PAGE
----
Fresno State volunteers help on Centennial Day of Service Oct. 23

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Fresno State volunteers help on Centennial Day of Service Oct. 23

California State University, Fresno students, faculty, staff and alumni are taking up the call to service this weekend and next as part the university’s year-long 100th birthday celebration.

Four community nonprofit agencies will benefit: the Woodward Park Native American Meditation Garden and Rotary Storyland in Fresno, the San Joaquin Hatchery in Friant and the McKenzie Table Mountain Preserve on Auberry Road.

From 8 a.m. to 2 p.m. on Oct. 23, 100 volunteers – Fresno State students, faculty, staff and alumni – will volunteer through the university’s Jan and Bud Richter Center for Community Engagement and Service-Learning. They will be clearing hiking trails with Sierra Foothill Conservancy at the McKenzie Table Mountain Preserve and helping with a massive painting project at Rotary Storyland.

To date, Fresno State volunteers have cleared approximately three miles of hiking trail through inaccessible terrain on the preserve. Additionally, Fresno State volunteers are responsible for assisting Rotary Storyland demolish and rebuild the new Mother Goose in California display.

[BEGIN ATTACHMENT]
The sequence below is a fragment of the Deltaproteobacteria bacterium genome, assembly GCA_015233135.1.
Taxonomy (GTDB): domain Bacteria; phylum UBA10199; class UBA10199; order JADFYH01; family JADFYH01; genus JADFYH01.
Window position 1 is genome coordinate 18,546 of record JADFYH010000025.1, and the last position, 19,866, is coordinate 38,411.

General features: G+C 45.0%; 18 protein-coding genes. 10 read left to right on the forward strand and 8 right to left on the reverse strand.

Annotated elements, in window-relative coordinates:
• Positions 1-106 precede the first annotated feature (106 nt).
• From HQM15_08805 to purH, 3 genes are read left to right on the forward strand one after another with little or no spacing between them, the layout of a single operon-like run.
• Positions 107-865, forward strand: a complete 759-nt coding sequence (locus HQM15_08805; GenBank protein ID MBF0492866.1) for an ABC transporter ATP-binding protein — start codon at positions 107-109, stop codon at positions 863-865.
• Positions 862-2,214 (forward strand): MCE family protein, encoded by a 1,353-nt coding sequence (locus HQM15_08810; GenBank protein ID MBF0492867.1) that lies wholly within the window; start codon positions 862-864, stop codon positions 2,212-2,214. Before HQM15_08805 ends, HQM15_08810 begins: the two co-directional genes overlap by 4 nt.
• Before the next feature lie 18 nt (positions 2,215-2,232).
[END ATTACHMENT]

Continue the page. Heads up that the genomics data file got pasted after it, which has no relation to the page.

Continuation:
Also, students in the Environmental Service Learning Program of the Political Science Department will volunteer in two plantings in gardens they helped establish a year ago, the Woodward Park Native American Meditation Garden the San Joaquin Hatchery in Friant.

At 9 a.m. this Saturday, about 50 students in Dr. Mark Somma’s program will help Many Lightenings, a Native American organization, and San Joaquin River Parkway Trust plant native trees as well as weed vegetation and water at the Woodward garden.

The Environmental Service Learning program began the Native American Garden at the Jensen River Ranch last fall using plants that are native to the region.

The garden showcases local Indigenous culture as well as the interaction between the elders and younger generations. All of the plants in the garden have a medicinal, food, or ceremonial purpose including oak trees, elderberry, deer grass, native grapes and sage.

For the second planting on Oct. 30 at the hatchery (9 a.m.), the program’s students will be joined by Smittcamp Family Honors College students volunteering to assist the California Fish and Game Department with planting small California native trees and shrubs in a native vegetation garden. Somma’s students began the hatchery garden last fall also to welcome visitors.

For more information about the Environmental Service Learning Program projects, contact Somma atmarkso@csufresno.edu or 559.278.8408, or Cheryl Moxley at cmoxley@dfg.ca.gov or 243.4014.

For the McKenzie and Rotary projects, contact Renee Delport at 559. 278.7063 or 250.7724.

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